“He was on the other side of the court, screaming: ‘Good shot, Kev!’” Durant said, shaking his head in delight. “I’m thinking, this guy’s an All-American type of teammate right there.”
Does the fact that Shafer sits up in the booth play a role in the defense not making proper adjustments? I understand a OC being up there to possibly change a play, and just being able to see "things" happen, but a DC, for me, should be on the field to communicate with players.
I am sure this will get attention from you or other readers, but why go to a 3 man front against a running team? OK, Purdue might be a passing team, but with a third string QB who is a RB taking snaps, the majority of the plays should have M with 8-9 guys within 5 yards of the line of scrimmage, right? That kills me especially when our best defensive players are on the line.
How is Carlos Brown?
Here's to retaining the jug!
Tackling this in parts:
Re: Shafer in the booth. I don't think that's a major factor. There are hype guys on the sideline like Barwis, and having a guy in the booth is helpful. The problems, IMO, have little to do with motivation.
Re: the stack. I actually bought one of those coaching DVDs about the stack when I thought Rodriguez was going to import both Casteel and it; I'm slightly glad the purchase didn't go entirely to waste but would prefer it was in different circumstances.
Anyway, the 3-3-5 stack was conceived as a run defense for deployment against spread teams. Its base set has eight guys in the box, two of whom are safeties deployed as flankers to the six guys who make up the "3-3" in 3-3-5. And the numbers against Purdue weren't terrible if you excise the 61-yard fake punt, which wasn't run against the defense: Sheets averaged under four yards per carry. Siller had over five per on fewer runs. Those numbers aren't much worse than Michigan's output against various other schools to date.
IMO, where the stack really hurt Michigan was in the passing game, as mentioned.
Re: Brown. He has a sprained foot or something; at this point I think we've seen the last of him. I'd be really surprised if he doesn't transfer*; as of right now he's looking at a senior year behind at least Minor. He's got a redshirt year still, so he could go to another D-I school.
*(Note that this is not based on any inside info, it's just speculation given Brown's situation.)
Friend of Blog Craig Ross provides some sobering numbers:
Net YPPA [Yards Per Play Average] so far this year are remarkable. It is the only singular team quality measure that I have ever found. As I have mentioned, I think the number shows more about “how good a team is” than wins and losses. Plus 3 is a possible NC team. Plus 2 is a top 15 team. Minus 2 is a complete patsy. Now the NCAA is tough because they lump sacks with running yards----so I have adjusted for this. Plus, schedule variations are significant. Later on I will look at BT data only.Team O D Net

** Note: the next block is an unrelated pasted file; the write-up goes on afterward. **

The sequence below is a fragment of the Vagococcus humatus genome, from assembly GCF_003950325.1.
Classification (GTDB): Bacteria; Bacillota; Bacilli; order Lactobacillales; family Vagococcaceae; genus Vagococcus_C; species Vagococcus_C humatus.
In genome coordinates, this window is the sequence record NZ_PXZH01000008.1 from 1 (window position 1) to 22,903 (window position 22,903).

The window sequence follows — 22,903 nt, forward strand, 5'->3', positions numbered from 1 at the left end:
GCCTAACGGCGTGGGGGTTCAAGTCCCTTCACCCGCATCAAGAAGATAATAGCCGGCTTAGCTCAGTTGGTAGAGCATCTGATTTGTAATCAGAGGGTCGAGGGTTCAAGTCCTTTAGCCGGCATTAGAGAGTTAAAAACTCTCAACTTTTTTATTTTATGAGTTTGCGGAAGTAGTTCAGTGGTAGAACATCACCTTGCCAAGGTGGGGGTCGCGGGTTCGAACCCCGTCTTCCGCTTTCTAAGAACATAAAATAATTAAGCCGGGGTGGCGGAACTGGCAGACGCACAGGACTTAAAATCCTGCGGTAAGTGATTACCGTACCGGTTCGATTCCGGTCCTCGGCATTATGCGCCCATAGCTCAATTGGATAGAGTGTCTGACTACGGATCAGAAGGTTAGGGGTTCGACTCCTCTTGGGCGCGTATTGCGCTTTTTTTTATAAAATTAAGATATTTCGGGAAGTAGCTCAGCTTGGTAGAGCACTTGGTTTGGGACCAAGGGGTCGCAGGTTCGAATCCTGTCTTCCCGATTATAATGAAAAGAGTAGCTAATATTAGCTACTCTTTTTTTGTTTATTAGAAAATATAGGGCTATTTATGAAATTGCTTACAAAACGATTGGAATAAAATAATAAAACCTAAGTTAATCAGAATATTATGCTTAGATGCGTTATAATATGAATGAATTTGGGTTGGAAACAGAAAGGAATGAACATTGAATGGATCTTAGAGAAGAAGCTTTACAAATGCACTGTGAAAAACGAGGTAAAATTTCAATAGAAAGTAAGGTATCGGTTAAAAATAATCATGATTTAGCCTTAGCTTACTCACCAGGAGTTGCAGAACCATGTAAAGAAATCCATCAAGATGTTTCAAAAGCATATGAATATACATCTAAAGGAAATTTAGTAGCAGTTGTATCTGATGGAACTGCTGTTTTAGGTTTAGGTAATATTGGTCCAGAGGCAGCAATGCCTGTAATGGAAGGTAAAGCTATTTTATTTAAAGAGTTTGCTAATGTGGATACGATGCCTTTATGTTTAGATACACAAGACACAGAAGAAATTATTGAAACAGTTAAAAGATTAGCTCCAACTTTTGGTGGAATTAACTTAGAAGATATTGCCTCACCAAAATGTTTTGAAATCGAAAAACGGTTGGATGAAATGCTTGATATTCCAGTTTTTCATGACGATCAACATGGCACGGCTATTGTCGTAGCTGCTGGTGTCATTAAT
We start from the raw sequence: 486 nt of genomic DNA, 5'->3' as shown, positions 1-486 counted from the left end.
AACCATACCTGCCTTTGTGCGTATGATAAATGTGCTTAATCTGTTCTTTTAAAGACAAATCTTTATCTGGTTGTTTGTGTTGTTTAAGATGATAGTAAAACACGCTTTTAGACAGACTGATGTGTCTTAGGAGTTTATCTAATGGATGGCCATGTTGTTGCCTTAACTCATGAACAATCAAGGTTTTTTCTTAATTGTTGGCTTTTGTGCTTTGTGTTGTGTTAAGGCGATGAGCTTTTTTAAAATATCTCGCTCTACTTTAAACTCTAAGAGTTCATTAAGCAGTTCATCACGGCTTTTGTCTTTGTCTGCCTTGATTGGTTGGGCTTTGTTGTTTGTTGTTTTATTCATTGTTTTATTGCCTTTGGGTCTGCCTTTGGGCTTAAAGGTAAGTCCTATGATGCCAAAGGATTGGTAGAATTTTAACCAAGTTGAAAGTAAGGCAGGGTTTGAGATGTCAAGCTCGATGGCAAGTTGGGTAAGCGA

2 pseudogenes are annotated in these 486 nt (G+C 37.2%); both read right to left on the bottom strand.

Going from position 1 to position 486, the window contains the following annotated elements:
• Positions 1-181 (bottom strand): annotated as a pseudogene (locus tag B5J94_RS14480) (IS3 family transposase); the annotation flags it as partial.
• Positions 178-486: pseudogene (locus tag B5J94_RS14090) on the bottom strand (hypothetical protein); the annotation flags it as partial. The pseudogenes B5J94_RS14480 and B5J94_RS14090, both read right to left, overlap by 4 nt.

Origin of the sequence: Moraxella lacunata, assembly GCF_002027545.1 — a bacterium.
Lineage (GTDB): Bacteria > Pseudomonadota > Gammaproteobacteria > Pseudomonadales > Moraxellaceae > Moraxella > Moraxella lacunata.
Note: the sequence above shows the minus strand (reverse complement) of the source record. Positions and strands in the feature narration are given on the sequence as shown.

1. PSU 7.93 4.96 3.27
2. Illini 7.98 5.54 2.443. MSU 6.56 5.43 1.13
4. OSU 5.44 4.38 1.06
5. Iowa 6.37 5.33 1.04
6. Wiscy 6.08 5.76 0.32
7. Minny 6.46 6.15 0.31
8. NU 5.46 5.18 0.28
9. Purdue 5.50 5.47 0.03
10 Indy 5.82 6.84 (1.02)
11. UM 4.65 6.58 (1.93)
A couple of notes. The foregoing just doesn’t imply that we are the worst team in the BT. We are. It implies the program may be at some risk. You can’t be a bottom 30 team (or worse, as the numbers here seem to indicate---even with adjustment for schedule) and not be at risk for a recession, at best. More about this later.
Second, most of the numbers above make sense. Aren’t Iowa, Minny and NU really the same team? Illinois looks a little bit high, but (a) their punting game (and punt return game) has been weak, the worst in the BT, (b) they are negative in turnovers and (c) my scan shows them to be last in the BT in net penalties. Perhaps they have just been unlucky. Off our games with these teams, I didn’t see much difference between PSU and Illinois.
Third, OSU. They seem a little low but they have, indeed, struggled at times. One thing I might postulate is that OSU astounding defensive numbers have covered some weakness. They have struggled against Ohio U, Wisconsin, Iowa (if I recall). And, of course, they lost to PSU and were hammered by USC. A second notion is that the offensive YPPA are a little low where a lot of passing plays end up with Pryor just scrambling around. Perhaps a true read retains his scramble yards, particularly where OSU is last in the conference in sacks, a false read of the cost/benefit. The most conservative view would be to eliminate sacks from the equation of OSU. Now they are 6.7 minus 4.38 or a plus 2.32, probably about right, with some of the softness retained from the pre-Pryor offense.